Oklahoma City, Oklahoma
I hadn't planned on going to the Oklahoma City Memorial for two reasons: I usually shy away from driving through big cities with the Little House on the Highway and memorials such as this bother me. But I figured being so close I'd give it a go. Driving to the site in the middle of town wasn't bad at all and I found a nice free parking spot on a side street. I parked, told Sinbad I'd be back soon (he was sleeping anyway) and took off walking. I knew I was getting close when I came upon this fence.
This is the first fence erected to protect the site and has become a place for people to leave tokens of remembrance for the victims of the terrorist bombing on April 19, 1995. To date they have numbered over 60,000 of which many have been preserved in the archives of the museum.
This wall has a brick missing for each of the 168 people who died that morning.
The reflecting pool has a monumental gate at each end marking the formal entrance to the Memorial. The east gate has inscribed 9:01 representing the innocence of the city before the attack. The west gate 9:03, the moment we were changed forever.
I took the photo on the wrong side of each gate not knowing at the time what the numbers on the other sides meant.
The Field of Empty Chairs, 168 of them, one for each life lost. They are arranged in nine rows, one for each floor of the Federal Building and placed accordingly to the floor which those killed were working or visiting. Each bronze and stone chair rests on a glass base with the name of a victim. There were 19 smaller chairs for the 19 children killed.
This is the Survivor Tree, a 90+year old American Elm that stood in the middle of the asphalt parking lot and somehow survived the horrific blast of that morning. It now stands as a profound symbol of human resilience.
I then went inside the museum, stood at the counter to pay my admission and glanced inside where I saw a huge semi circular wall lined with large glass cubicles. Inside each cube was an 8x10 photo, smaller photos and personal artifacts family members have displayed in remembrance for their lost loved ones. Three children looked out at me from the first row. Two were barely a year old if that, the third a cute black preschooler girl with a happy smile on her face. I couldn't deal with it and turned to go leaving the museum behind.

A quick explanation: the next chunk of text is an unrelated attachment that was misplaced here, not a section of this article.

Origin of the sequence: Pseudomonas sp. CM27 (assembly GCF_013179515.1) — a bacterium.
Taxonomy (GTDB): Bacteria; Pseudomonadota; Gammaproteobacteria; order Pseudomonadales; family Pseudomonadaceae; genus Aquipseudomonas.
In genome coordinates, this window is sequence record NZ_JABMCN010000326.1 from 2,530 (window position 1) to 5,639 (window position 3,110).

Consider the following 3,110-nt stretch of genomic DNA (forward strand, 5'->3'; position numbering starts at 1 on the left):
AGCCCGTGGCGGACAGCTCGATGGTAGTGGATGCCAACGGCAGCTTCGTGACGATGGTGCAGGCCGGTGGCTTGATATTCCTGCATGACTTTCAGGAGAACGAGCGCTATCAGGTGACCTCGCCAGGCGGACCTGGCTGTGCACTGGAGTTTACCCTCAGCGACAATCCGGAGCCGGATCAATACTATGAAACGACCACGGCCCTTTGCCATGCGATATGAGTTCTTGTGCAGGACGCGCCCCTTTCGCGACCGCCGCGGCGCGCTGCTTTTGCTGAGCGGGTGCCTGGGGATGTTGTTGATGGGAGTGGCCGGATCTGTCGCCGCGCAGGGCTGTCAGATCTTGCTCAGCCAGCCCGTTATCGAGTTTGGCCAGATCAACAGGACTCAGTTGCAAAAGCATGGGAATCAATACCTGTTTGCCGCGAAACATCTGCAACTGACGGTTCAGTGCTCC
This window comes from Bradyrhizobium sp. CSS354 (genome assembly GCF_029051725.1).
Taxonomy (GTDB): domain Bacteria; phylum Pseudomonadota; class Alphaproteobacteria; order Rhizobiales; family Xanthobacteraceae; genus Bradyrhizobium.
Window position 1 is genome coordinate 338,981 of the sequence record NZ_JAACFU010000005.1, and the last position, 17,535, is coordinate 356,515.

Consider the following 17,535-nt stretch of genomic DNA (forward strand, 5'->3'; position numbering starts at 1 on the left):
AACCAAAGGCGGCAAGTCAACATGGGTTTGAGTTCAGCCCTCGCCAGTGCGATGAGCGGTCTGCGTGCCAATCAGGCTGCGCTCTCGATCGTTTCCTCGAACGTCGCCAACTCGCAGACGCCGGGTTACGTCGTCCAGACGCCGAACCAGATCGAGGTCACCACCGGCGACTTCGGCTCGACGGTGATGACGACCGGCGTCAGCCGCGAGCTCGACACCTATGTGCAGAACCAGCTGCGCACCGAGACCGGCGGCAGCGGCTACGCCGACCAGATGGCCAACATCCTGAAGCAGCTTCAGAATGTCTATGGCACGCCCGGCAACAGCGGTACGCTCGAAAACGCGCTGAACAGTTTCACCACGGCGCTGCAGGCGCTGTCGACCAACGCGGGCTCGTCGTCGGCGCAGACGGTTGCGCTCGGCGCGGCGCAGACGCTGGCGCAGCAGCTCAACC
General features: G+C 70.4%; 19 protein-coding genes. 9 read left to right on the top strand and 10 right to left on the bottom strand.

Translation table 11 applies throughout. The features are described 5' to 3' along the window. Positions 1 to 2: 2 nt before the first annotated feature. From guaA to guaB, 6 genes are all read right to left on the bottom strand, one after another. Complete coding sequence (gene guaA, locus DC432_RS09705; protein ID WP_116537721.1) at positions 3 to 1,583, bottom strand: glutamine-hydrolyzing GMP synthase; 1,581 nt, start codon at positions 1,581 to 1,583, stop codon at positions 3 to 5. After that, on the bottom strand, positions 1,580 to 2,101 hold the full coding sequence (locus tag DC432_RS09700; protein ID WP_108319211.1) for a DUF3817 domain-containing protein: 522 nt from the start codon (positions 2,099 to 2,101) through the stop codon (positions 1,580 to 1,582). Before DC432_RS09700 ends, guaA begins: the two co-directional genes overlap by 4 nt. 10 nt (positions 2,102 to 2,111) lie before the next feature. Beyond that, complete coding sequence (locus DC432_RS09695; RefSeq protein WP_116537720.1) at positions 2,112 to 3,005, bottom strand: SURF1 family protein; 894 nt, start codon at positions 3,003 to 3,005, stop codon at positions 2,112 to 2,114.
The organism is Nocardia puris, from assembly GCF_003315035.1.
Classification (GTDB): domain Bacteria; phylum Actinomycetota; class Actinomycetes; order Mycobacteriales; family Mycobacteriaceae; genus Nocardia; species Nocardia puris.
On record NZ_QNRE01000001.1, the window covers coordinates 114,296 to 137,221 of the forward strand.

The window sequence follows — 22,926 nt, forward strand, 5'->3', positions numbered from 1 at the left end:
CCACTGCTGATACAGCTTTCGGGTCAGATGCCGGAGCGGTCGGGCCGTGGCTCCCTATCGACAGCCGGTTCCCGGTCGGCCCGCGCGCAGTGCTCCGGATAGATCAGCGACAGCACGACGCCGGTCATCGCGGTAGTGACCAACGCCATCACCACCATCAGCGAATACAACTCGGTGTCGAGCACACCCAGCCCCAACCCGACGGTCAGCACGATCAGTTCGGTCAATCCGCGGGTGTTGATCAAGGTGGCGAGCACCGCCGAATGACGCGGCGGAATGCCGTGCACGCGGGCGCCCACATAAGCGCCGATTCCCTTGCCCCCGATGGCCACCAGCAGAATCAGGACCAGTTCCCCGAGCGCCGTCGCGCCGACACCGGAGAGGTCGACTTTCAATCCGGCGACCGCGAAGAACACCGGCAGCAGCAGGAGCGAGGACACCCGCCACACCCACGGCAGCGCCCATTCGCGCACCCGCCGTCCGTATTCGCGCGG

It is a very impressive memorial, so touching with all the empty chairs. I do remember the bombing attack very well. It is interesting the tree survived. We have a simular tree in Amsterdam that survived an airplane crash. It is called the "Tree which saw everything" and part of the memorial too.
I must admit that you have some very good memorial makers. Somebody must have designed these memorials but you seldom know who. About the feeling it is to much. It sometimes just happens and you can't cope anymore. I had it when i visited a former concentrationcamp in the netherlands from worldwar II called westerbork.
wonderful monuments; though it is tragic they have to be. I would be with you re viewing further into this though; it wreaks at your heart and soul, sending shockwaves through your emotions.
Even though they are very sad, I feel these memorials are very important and thank you for showing us much of this one. My memory is of a beautiful red headed young mom who had just lost her two sons in the building's daycare and she said something like 'I don't know who I am now. Am I still a mother?' I can weep at that thought whenever it comes. (This was a TV interview)
i completely understand. just looking at this post fills my heart with such sadness. we humans can exact such horror on one another, impacting other lives forever.
We are living in mean times...but if you look at history- we really always have. My heart just breaks thinking of the lives changed and for what reason that makes any sense I will never know.
Remarkable set of structure. The tree is really thought provoking.
Cheers - Stewart M - Melbourne
PS: more desert shots coming.
The terrible things in life need remembered as well as the good things. I'd like to think it increases the chances of it not happening again - we can but hope. A simple monument that speaks very much for itself.
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